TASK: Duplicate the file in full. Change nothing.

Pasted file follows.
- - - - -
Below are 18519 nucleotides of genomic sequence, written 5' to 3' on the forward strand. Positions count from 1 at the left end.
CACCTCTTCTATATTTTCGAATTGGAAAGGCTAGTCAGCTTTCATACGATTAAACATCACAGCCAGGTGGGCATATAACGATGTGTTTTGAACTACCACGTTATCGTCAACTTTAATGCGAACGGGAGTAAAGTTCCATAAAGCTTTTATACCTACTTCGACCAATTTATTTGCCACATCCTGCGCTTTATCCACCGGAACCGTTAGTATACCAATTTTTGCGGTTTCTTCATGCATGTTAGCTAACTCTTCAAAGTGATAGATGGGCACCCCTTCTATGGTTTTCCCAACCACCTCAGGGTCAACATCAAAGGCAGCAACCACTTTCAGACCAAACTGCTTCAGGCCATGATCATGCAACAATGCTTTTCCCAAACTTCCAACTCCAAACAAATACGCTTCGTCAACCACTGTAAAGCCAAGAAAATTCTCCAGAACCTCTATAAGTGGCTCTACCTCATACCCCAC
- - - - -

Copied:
Below are 18519 nucleotides of genomic sequence, written 5' to 3' on the forward strand. Positions count from 1 at the left end.
CACCTCTTCTATATTTTCGAATTGGAAAGGCTAGTCAGCTTTCATACGATTAAACATCACAGCCAGGTGGGCATATAACGATGTGTTTTGAACTACCACGTTATCGTCAACTTTAATGCGAACGGGAGTAAAGTTCCATAAAGCTTTTATACCTACTTCGACCAATTTATTTGCCACATCCTGCGCTTTATCCACCGGAACCGTTAGTATACCAATTTTTGCGGTTTCTTCATGCATGTTAGCTAACTCTTCAAAGTGATAGATGGGCACCCCTTCTATGGTTTTCCCAACCACCTCAGGGTCAACATCAAAGGCAGCAACCACTTTCAGACCAAACTGCTTCAGGCCATGATCATGCAACAATGCTTTTCCCAAACTTCCAACTCCAAACAAATACGCTTCGTCAACCACTGTAAAGCCAAGAAAATTCTCCAGAACCTCTATAAGTGGCTCTACCTCATACCCCAC